An orchestrator, to borrow and slightly adjust the oft-cited definition of Dhanaraj and Parkhe, are central firms that create value by ordering components of an ecosystem into sequences more valuable than the sum of their parts, and then extract value by selling those sequences as products or services. That this is exactly what happens in a professional orchestra is a painfully obvious statement, but also one I’ve not seen anywhere in all this literature, so there it finally is.
In a paper I recently submitted to a few conferences, I focus on Atos as an orchestrator amid the financial services ecosystem. Over the past five years or so, they’ve worked to create a system whereby they search for promising fintechs, daisy-chain those fintechs’ offerings alongside those of other fintechs as well as the ones Atos itself can provide, then sell those solutions to clients. The benefits are clear in this win-win-win situation: fintechs (those being orchestrated) gain market exposure especially to large clients, clients (those for whom the orchestrator is orchestrating) are able to purchase their innovation goals, and Atos (the orchestrator) draws in revenue as the broker of the deal with minimal costs in terms of production.
Orchestration as a theoretical event is not a necessarily new concept. The previously cited Dhanaraj and Parkhe article, which seems to be the root article in a lot of management literature concerning the topic, was published in 2006. It’s been a long time since then, with 2020 accounting for roughly half of it. However, one of our colleagues right here at Radboud University co-authored an article on orchestration that was published in Organization Studies this year, and the insights are particularly valuable for practitioners in likely any industry who seek to achieve a similar role. The above win-win-win dynamic, after all, is about more than generating profit for shareholders: it’s about improving the health of the ecosystem. Whether in an ecological or a market sense of ecosystems, it’s hard to argue against that. I’ll also reference an article co-authored by a partner of the FINDER project, Dr. Miriam Wilhelm, which relates in its discussion of how a central firm must apply different approaches and more specifically ambidextrous ones when dealing with other firms contributing to its outputs.
The difficulty of constantly being in tune with all orchestrated components – being in the panopticon – is no small factor, and it not only requires many sets of eyes to monitor what’s going on in many places at once, but it also involves many sets of hands to address various issues and concerns among the various project participants. Even more importantly, it requires an intuition for when to apply hands-on, dominant solutions and when to only provide a gentle nudge before letting the consensus figure out the rest.
Broadly speaking, the study focuses on interfirm orchestration. This is in contrast to orchestration that occurs between different units within a firm, which I’ll cover in a future post. In their paper, Reypens, Lieven, and Blazevic assess a project with a large collection of stakeholders to explore how orchestrators go about mobilizing agents in a variety of firms to work towards the same objective. They adopt the view from previous literature that there are two modes of orchestration: dominant and consensus-based. These are fairly self-explanatory: in the former, one entity attempts to centrally govern most processes that happen within the endeavor, putting other entities in a de facto subordinate role. In the latter, governance and management are decentralized or revolving. The authors then assert that both of these modes can be employed in a given project and by a given entity dynamically.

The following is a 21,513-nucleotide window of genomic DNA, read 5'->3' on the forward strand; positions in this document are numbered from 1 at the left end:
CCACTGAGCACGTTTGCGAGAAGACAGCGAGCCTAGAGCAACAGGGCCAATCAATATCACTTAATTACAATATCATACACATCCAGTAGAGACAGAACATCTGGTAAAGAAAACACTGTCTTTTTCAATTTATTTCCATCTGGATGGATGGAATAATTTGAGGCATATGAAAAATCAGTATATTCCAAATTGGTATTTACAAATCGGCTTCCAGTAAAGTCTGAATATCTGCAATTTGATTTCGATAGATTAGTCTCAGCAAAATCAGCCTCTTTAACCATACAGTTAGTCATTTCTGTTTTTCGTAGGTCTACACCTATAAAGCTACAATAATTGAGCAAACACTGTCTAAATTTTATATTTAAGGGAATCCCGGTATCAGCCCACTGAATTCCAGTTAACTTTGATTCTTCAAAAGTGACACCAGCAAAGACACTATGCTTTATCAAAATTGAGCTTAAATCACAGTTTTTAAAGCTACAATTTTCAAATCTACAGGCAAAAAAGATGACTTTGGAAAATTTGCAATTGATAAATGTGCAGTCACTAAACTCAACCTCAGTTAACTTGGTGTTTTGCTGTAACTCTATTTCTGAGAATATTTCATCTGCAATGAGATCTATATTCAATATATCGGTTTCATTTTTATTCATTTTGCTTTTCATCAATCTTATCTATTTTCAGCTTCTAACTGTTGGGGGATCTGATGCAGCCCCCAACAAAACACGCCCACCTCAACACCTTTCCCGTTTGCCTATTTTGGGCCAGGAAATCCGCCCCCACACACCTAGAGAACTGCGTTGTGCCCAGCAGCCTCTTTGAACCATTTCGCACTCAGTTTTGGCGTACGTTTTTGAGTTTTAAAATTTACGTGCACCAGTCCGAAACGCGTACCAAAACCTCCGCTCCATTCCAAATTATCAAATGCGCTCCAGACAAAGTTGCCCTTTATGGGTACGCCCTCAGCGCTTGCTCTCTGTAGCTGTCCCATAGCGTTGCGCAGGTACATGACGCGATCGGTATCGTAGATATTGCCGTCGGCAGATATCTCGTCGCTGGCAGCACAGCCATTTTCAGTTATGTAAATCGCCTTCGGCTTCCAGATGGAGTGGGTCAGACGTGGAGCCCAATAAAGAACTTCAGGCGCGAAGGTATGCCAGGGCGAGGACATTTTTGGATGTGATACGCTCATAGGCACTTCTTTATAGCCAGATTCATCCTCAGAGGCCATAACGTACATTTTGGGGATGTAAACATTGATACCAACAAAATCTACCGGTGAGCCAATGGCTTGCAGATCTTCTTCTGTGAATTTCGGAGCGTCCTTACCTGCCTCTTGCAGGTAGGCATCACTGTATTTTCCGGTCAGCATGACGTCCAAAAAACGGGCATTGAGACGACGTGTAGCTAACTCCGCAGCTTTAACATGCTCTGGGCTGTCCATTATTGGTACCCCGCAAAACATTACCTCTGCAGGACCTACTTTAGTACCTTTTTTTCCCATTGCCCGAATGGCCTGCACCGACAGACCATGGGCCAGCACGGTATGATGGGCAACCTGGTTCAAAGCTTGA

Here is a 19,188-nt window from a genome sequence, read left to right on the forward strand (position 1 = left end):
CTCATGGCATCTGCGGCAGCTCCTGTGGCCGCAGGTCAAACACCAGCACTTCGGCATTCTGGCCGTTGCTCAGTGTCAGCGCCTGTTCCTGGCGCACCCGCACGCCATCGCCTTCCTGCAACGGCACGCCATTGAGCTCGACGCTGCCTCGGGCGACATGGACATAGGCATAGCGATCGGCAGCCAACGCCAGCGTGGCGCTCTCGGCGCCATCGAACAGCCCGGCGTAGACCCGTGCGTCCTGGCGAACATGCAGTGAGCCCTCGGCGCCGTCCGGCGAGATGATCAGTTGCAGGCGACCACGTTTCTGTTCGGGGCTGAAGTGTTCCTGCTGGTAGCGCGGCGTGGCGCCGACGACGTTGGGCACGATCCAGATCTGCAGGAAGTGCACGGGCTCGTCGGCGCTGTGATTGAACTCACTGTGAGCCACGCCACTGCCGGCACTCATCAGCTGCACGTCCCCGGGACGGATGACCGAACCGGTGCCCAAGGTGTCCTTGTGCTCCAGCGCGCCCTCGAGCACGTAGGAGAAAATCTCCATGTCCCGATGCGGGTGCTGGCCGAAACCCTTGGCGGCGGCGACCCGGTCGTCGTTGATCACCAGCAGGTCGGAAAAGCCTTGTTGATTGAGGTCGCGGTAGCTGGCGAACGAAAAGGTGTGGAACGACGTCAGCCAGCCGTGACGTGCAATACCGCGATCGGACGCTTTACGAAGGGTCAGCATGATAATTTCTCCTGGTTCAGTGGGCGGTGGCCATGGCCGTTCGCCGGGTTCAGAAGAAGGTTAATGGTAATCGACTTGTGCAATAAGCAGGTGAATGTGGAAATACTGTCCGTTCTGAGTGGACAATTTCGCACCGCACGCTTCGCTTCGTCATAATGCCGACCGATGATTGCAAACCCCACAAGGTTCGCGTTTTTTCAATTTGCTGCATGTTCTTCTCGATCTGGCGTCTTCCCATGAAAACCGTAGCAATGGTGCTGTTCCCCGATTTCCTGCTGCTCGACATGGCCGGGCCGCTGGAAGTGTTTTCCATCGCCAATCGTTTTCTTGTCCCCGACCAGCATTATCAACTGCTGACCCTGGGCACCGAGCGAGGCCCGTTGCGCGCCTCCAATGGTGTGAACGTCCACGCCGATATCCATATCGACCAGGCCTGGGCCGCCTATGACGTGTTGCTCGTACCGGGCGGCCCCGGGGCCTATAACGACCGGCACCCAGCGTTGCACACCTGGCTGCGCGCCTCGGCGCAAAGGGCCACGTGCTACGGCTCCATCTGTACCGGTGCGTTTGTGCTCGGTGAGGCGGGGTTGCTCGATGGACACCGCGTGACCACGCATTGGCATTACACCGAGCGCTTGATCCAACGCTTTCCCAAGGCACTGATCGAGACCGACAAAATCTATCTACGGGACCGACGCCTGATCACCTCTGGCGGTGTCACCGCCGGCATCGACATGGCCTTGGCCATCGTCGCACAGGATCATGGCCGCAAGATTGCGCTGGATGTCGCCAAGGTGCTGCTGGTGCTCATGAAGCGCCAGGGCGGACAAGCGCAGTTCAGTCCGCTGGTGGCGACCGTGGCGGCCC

It is along this line of thought that they commence their analysis, and their study lays out in great detail the dynamics that occurred between stakeholders through a four-year project. Specifically, they narrate how orchestrators of the project danced between dominant and consensus-based orchestration based on environmental conditions, the growing capabilities and interaction of the network participants, and so on. The paper – cited in full at the bottom – contains insights that would likely be useful for any manager at the head of a collaborative project, and thus is worth a fuller read. I’ll use the remainder of this piece to discuss how key aspects of their abstraction can turn into specific strategic methods for practitioners. In the following section, I’ll refer to orchestrated projects, but keep in mind that this can be scaled up to long-term, international events or scaled down to embedded units within a single company. If you find exceptions to that, feel free to engage in the comments section of whatever medium through which you found this post. For the speed-readers out there, I’ve put the main takeaways in bold.
This section briefly extracts a few points that are practically relevant for managers finding themselves at the beginning of or in the midst of populated projects. The authors also included a chart in their work for this, which I’ve included below, that discusses specific orchestration practices that address the plurality as well as the diversity of stakeholders – again, the paper is worth a look for a more comprehensive explanation.
To start, I’m going to momentarily reach out to a different theoretical topic before coming back to this paper. You might’ve heard the team “ambidexterity” in contexts not referring to what people can do with their hands lately; as a theoretical topic, it’s a contemporary darling in management literature and not for no reason. At its core, it refers to the basic idea of doing two different things (well) at once. In this paper, the authors suggest that orchestrating dominantly and orchestrating harmoniously must be dynamically balanced over time to account for stakeholder diversity. The link between these concepts is clear, but we can make it clearer if we compress the four-year period they researched the medical project of their focus into one event1. As such, these occur ambidextrously and through three episodes the authors define: connecting members, facilitating their work, and governing the process.